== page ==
In my **August 2013 column**, I suggested that thinking in terms of what the electromagnetic field looks like around our traces might offer significant insight into how our circuits might be performing. In that column, I pointed out that the electromagnetic field had more to do with trace impedance than the specific trace dimensions did. That is, a trace can be “scaled” without changing the impedance (or the shape of the field.) But if the field distribution changes, then the impedance will change.

In this column, I am going to make similar observations about signal propagation speed. Recall that electronic signals travel at the speed of light, or 186,282 miles per second. This equates to 11.8 inches/ns (or what we sometimes round off to a foot per nanosecond.) In any other material, the speed of light slows down. It slows down by the square root of the relative dielectric coefficient, Equation 1.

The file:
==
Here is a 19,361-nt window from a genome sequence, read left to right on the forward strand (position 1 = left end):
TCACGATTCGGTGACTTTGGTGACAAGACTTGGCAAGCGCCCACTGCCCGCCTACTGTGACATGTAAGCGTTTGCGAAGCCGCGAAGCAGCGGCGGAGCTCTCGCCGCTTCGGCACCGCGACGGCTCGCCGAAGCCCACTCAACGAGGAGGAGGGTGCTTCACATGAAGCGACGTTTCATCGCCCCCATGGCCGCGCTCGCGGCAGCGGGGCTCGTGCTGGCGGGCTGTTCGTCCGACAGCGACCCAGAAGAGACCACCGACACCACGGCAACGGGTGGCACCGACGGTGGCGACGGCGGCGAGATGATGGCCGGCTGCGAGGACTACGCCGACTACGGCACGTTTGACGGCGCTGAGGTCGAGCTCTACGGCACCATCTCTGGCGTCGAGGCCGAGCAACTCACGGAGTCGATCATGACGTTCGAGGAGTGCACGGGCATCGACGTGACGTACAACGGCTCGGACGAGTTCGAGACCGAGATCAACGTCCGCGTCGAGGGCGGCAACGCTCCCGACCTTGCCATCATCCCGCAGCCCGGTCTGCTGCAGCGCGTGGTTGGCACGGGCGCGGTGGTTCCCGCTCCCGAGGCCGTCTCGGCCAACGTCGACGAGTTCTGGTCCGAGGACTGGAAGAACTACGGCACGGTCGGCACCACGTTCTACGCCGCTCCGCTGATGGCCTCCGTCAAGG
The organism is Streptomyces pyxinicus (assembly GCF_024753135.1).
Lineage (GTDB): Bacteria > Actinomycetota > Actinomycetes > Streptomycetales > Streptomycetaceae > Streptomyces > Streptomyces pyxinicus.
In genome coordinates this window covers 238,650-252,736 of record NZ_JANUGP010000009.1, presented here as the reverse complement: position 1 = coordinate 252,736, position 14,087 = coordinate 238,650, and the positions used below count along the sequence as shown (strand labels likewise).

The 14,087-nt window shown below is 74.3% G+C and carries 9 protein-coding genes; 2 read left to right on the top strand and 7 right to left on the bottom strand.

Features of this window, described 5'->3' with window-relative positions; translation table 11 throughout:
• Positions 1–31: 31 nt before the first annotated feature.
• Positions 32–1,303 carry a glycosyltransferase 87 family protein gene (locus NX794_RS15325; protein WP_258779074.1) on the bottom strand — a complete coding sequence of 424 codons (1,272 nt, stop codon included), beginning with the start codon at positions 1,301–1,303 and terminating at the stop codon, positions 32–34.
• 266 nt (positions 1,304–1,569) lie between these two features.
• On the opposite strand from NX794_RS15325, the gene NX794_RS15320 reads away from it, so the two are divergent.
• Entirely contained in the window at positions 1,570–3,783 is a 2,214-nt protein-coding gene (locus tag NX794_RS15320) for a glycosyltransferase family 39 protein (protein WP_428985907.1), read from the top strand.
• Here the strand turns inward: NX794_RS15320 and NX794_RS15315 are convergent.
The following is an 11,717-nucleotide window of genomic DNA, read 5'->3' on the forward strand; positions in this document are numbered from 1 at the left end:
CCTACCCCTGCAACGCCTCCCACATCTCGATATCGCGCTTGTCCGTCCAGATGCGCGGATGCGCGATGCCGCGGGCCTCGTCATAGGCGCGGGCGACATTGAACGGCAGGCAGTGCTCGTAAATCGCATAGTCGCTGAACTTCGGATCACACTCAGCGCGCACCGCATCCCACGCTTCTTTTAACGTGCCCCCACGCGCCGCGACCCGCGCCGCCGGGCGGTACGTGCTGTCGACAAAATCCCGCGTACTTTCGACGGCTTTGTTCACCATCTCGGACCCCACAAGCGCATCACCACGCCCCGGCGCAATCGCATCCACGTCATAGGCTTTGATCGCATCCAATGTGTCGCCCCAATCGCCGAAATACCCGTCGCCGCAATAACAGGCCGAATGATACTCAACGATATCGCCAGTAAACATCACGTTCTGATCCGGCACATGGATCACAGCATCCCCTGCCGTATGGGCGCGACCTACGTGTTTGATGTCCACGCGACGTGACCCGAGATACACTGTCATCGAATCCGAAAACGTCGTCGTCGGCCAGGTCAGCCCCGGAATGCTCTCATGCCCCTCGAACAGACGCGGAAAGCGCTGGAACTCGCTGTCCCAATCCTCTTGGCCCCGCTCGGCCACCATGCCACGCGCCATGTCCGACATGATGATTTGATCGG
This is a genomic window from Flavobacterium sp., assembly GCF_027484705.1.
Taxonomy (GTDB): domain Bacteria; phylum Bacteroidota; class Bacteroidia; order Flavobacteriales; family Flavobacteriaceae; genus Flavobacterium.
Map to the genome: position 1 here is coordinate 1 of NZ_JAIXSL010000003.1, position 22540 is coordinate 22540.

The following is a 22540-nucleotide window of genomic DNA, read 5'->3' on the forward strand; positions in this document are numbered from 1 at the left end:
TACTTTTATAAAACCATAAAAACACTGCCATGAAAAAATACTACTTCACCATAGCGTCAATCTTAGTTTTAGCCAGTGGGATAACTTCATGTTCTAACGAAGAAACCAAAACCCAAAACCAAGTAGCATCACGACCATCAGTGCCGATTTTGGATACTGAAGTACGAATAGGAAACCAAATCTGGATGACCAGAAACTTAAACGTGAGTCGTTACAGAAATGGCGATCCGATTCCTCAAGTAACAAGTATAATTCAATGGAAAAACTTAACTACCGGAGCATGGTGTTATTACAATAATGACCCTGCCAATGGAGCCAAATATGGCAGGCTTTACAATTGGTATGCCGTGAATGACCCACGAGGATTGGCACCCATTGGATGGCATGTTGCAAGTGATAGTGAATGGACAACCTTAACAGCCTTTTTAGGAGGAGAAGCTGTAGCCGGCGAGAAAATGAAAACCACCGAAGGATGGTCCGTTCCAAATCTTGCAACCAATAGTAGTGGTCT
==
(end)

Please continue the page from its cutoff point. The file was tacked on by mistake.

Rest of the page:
**Equation 1**

Consider the situation shown in Figure 1. This is derived from a HyperLynx simulation. Here we have a trace in a stripline environment, surrounded by a dielectric. If we assume the relative dielectric coefficient of the dielectric is 4.0, then the propagation speed of the signal will be 11.8/2 = 5.9 in/ns (we sometimes round this off to 6”/ns.) Note the electromagnetic field in this figure. It is completely contained within the dielectric between the two planes on either side of the trace.

**Read the full column here**.

*Editor's Note: This column originally appear*